In 2012, when armed groups took control of Mali's northern regions, more than half a million Malians were displaced from their homes. Roughly 150,000 people escaped to neighbouring countries, and hundreds of thousands became displaced inside Mali.
In June 2015, a peace agreement was signed between the two major armed coalitions and the Malian government. Since then, authorities have gradually returned to the north, providing basic state services in the largest towns. But many remote areas still lack basic services, like healthcare and education. On top of this, the central regions are now on the brink of collapsing into insecurity, or even full conflict.
While those who have stayed put since the eruption of conflict face violence, poverty and food insecurity, the number of internally displaced people continues to increase. Close to 130,000 people fled their homes in northern and central Mali in 2018 due to intercommunal clashes, a rise in armed groups and military operations. Humanitarian needs are staggering: about 5.2 million people are in need of assistance.
People we helped in Mali in 2018
We strive to provide lifesaving short-term and long-term aid to displaced people in Mali, as well as the most vulnerable among those who stayed put.
Given the diminishing donor attention on Mali, we advocate for displacement issues, humanitarian needs and access to be central to humanitarian and development discussions at international level.
More than 797 schools have shut down and over 260,000 children are deprived of their education in Mali. We work together with local communities, parents and education authorities to provide quality education to children and youth affected by displacement and conflict. Our education teams:
- provide catch-up classes for out-of-school children, giving them an opportunity to jump back into the formal education system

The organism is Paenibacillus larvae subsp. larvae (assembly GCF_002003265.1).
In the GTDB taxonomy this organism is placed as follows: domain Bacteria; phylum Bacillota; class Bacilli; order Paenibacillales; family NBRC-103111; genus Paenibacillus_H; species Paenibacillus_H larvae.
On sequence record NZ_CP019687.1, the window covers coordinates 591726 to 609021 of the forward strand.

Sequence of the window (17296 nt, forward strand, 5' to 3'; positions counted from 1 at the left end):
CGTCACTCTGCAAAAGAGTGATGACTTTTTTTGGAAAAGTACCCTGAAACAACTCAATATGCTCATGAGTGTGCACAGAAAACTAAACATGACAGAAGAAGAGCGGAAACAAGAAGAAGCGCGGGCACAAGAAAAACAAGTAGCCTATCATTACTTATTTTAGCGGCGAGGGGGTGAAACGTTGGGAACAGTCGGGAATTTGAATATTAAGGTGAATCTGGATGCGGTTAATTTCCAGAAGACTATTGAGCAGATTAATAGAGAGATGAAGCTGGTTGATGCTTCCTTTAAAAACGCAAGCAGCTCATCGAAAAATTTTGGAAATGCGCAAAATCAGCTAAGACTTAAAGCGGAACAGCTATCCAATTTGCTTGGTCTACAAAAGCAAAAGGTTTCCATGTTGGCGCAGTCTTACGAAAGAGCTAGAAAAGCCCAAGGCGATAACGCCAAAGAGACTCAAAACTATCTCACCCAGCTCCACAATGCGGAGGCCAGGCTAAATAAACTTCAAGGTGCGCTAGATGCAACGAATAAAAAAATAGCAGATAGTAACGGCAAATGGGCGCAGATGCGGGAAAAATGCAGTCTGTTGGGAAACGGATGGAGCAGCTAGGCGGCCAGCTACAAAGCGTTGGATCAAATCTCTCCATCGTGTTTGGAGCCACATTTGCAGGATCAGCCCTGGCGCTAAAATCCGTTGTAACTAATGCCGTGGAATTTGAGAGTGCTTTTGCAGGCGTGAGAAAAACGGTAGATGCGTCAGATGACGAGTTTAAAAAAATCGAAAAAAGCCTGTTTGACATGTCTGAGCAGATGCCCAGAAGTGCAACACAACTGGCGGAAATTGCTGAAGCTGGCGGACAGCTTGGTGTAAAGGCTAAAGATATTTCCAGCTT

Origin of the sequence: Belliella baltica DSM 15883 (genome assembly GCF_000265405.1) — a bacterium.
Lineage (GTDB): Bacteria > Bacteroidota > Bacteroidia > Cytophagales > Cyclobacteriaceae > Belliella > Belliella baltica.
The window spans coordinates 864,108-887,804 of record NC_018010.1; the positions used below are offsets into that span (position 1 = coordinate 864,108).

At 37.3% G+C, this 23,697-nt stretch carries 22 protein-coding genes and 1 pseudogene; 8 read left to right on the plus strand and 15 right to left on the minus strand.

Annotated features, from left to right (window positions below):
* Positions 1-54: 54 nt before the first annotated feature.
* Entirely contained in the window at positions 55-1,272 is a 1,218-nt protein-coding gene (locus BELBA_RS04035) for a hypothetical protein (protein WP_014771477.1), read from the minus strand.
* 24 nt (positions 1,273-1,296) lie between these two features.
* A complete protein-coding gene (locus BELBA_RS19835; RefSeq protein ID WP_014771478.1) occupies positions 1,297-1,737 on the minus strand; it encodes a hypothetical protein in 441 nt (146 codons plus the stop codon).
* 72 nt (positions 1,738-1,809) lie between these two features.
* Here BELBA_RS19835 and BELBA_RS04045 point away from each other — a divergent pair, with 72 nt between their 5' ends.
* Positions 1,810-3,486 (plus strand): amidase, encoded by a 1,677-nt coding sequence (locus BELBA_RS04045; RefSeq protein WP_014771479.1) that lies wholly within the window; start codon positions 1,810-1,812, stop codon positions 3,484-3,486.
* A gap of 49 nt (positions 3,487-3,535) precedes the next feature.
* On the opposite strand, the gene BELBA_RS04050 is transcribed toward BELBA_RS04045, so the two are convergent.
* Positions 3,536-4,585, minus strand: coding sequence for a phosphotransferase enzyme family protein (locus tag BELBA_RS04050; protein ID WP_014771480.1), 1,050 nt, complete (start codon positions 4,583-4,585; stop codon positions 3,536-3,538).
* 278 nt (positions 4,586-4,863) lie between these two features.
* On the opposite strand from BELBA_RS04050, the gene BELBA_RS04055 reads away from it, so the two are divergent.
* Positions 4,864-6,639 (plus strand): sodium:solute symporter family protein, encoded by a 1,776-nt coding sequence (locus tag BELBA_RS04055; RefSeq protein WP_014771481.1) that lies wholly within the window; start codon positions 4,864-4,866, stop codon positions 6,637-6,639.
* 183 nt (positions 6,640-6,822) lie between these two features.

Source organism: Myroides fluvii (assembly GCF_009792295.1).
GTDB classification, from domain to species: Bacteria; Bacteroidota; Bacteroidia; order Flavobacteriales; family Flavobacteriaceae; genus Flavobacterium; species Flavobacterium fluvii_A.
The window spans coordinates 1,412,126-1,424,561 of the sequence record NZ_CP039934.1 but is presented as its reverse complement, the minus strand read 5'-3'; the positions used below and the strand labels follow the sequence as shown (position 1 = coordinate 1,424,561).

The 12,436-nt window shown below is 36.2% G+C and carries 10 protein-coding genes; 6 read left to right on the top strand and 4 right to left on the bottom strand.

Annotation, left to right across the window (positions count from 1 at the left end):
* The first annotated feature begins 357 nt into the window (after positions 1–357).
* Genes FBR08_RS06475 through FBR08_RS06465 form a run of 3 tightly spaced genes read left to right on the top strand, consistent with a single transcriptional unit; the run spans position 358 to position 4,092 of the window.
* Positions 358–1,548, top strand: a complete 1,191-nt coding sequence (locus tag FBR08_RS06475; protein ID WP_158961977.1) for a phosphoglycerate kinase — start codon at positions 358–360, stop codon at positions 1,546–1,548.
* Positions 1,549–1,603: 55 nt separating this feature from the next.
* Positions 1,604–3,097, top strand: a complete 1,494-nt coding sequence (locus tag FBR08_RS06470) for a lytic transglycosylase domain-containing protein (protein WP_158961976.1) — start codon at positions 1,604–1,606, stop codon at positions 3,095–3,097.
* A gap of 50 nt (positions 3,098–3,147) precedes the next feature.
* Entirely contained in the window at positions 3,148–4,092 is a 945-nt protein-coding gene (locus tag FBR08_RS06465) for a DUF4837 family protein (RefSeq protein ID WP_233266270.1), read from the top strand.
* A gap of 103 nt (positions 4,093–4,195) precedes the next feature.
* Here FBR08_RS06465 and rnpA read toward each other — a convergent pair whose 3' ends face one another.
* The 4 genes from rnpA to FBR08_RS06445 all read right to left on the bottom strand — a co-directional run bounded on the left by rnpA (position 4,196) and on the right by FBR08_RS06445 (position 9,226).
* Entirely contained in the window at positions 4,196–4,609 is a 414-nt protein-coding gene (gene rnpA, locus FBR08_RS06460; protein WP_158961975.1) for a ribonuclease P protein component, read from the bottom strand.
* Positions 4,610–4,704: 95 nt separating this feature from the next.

- support community-based learning in areas where no schools are functional
- provide vocational training for vulnerable youth, so that they can earn a living
- support the formal education system through teacher training and distribution of school materials
Information, counselling and legal assistance (ICLA)
We provide legal assistance to conflict-affected people through our services in central and northern Mali. By using mobile teams, we also extend our assistance beyond these areas. We:
- help people to acquire civil documentation, such as identity cards and birth certificates, so that adults can access basic services, and children can be enrolled in schools
- give training to local authorities on the needs and rights of internally displaced people
- help internally displaced people and returnees to access their land and property rights by assisting those who have lost their documentation or whose claims to land are contested
Livelihoods and food security
In the regions most affected by displacement and food insecurity, our teams:
- build stores in vulnerable communities and supply them with grain
- help people earn a living and rebuild their future through income-generating opportunities like community gardens, village savings and loans associations
Shelter and settlements
Our shelter teams:
- provide emergency assistance to people affected by displacement by handing out essential household items like blankets, mosquito nets, kitchen sets, clothes, soap
Our shelter activities also go hand in hand with our education activities. We:
- construct and rehabilitate schools, classrooms and latrines in areas where we have education activities to make sure that children have a friendly and safe learning environment
- Swedish International Development Cooperation Agency (SIDA)
- Norwegian Ministry of Foreign Affairs (NMFA)
- United Nations Children's Fund (UNICEF)
- Food for Peace (FFP)
- European Civil Protection and Humanitarian Aid Operations (ECHO)
- European Union
- Agence Française de Développement (AFD)
- Norwegian Agency for Development Cooperation (Norad)
- Swiss Agency for Development and Cooperation (SDC)
About NRC in (country)
Mali: Displacement figure triples because of violence and military operations
The number of people forced to flee their homes in Mali increased by 360 per cent last year because of violence and military operations, according to a new report by the Norwegian Refugee Council’s Internal Displacement Monitoring Center (IDMC). The number of people displaced has continued to increase in the first months of 2019 resulting in alarming humanitarian needs.
87,000 people displaced by increased violence in Mali
Violence and the intensification of military operations in Northern and Central Mali have pushed more than 87,000 people to flee their homes since January 2019. Several humanitarian actors present in the country are raising the alarm and warning about insufficient capacity to respond to the growing humanitarian crisis.
MALI: More than 34,000 persons waiting for humanitarian aid
While the number of people fleeing intercommunal violence, armed groups’ activities, and military operations is rising in central and northern Mali, humanitarian agencies are unable to provide emergency relief to starving women and children after running out of funds.